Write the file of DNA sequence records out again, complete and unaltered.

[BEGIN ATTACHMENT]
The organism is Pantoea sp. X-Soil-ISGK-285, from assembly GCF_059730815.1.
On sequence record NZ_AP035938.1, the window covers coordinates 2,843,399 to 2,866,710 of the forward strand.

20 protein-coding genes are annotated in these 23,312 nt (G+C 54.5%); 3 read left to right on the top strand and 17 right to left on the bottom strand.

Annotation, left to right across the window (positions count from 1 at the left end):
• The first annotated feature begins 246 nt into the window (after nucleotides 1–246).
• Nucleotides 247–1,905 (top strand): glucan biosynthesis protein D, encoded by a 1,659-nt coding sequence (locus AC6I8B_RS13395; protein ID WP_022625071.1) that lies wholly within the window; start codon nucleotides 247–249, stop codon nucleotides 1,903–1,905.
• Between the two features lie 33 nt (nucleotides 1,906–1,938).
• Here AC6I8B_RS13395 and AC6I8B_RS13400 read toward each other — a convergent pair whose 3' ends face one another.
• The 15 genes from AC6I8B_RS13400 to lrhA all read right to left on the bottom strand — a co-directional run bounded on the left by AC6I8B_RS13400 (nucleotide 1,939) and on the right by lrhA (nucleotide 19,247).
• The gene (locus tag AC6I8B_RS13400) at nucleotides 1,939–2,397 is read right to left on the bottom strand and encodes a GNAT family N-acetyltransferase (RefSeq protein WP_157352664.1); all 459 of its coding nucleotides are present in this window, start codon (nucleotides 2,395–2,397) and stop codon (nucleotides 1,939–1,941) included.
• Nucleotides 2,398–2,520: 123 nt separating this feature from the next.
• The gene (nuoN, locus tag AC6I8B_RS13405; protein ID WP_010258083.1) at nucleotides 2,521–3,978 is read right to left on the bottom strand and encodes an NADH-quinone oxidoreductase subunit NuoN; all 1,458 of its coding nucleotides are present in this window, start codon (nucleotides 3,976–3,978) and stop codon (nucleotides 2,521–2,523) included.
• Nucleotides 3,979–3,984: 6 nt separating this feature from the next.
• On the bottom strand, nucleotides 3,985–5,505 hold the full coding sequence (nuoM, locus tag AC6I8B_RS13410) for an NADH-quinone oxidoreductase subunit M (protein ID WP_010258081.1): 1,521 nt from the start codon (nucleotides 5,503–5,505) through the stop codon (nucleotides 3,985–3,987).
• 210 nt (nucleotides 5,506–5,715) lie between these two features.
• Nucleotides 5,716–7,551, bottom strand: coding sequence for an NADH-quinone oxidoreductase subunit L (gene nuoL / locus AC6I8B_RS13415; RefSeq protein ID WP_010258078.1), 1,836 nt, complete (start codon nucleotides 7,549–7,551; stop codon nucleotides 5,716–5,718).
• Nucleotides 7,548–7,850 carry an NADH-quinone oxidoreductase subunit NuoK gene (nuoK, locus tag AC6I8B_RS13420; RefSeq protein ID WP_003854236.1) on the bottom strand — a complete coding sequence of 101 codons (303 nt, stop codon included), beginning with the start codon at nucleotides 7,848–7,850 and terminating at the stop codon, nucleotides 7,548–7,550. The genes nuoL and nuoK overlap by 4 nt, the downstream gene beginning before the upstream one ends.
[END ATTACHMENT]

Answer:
The organism is Pantoea sp. X-Soil-ISGK-285, from assembly GCF_059730815.1.
On sequence record NZ_AP035938.1, the window covers coordinates 2,843,399 to 2,866,710 of the forward strand.

20 protein-coding genes are annotated in these 23,312 nt (G+C 54.5%); 3 read left to right on the top strand and 17 right to left on the bottom strand.

Annotation, left to right across the window (positions count from 1 at the left end):
• The first annotated feature begins 246 nt into the window (after nucleotides 1–246).
• Nucleotides 247–1,905 (top strand): glucan biosynthesis protein D, encoded by a 1,659-nt coding sequence (locus AC6I8B_RS13395; protein ID WP_022625071.1) that lies wholly within the window; start codon nucleotides 247–249, stop codon nucleotides 1,903–1,905.
• Between the two features lie 33 nt (nucleotides 1,906–1,938).
• Here AC6I8B_RS13395 and AC6I8B_RS13400 read toward each other — a convergent pair whose 3' ends face one another.
• The 15 genes from AC6I8B_RS13400 to lrhA all read right to left on the bottom strand — a co-directional run bounded on the left by AC6I8B_RS13400 (nucleotide 1,939) and on the right by lrhA (nucleotide 19,247).
• The gene (locus tag AC6I8B_RS13400) at nucleotides 1,939–2,397 is read right to left on the bottom strand and encodes a GNAT family N-acetyltransferase (RefSeq protein WP_157352664.1); all 459 of its coding nucleotides are present in this window, start codon (nucleotides 2,395–2,397) and stop codon (nucleotides 1,939–1,941) included.
• Nucleotides 2,398–2,520: 123 nt separating this feature from the next.
• The gene (nuoN, locus tag AC6I8B_RS13405; protein ID WP_010258083.1) at nucleotides 2,521–3,978 is read right to left on the bottom strand and encodes an NADH-quinone oxidoreductase subunit NuoN; all 1,458 of its coding nucleotides are present in this window, start codon (nucleotides 3,976–3,978) and stop codon (nucleotides 2,521–2,523) included.
• Nucleotides 3,979–3,984: 6 nt separating this feature from the next.
• On the bottom strand, nucleotides 3,985–5,505 hold the full coding sequence (nuoM, locus tag AC6I8B_RS13410) for an NADH-quinone oxidoreductase subunit M (protein ID WP_010258081.1): 1,521 nt from the start codon (nucleotides 5,503–5,505) through the stop codon (nucleotides 3,985–3,987).
• 210 nt (nucleotides 5,506–5,715) lie between these two features.
• Nucleotides 5,716–7,551, bottom strand: coding sequence for an NADH-quinone oxidoreductase subunit L (gene nuoL / locus AC6I8B_RS13415; RefSeq protein ID WP_010258078.1), 1,836 nt, complete (start codon nucleotides 7,549–7,551; stop codon nucleotides 5,716–5,718).
• Nucleotides 7,548–7,850 carry an NADH-quinone oxidoreductase subunit NuoK gene (nuoK, locus tag AC6I8B_RS13420; RefSeq protein ID WP_003854236.1) on the bottom strand — a complete coding sequence of 101 codons (303 nt, stop codon included), beginning with the start codon at nucleotides 7,848–7,850 and terminating at the stop codon, nucleotides 7,548–7,550. The genes nuoL and nuoK overlap by 4 nt, the downstream gene beginning before the upstream one ends.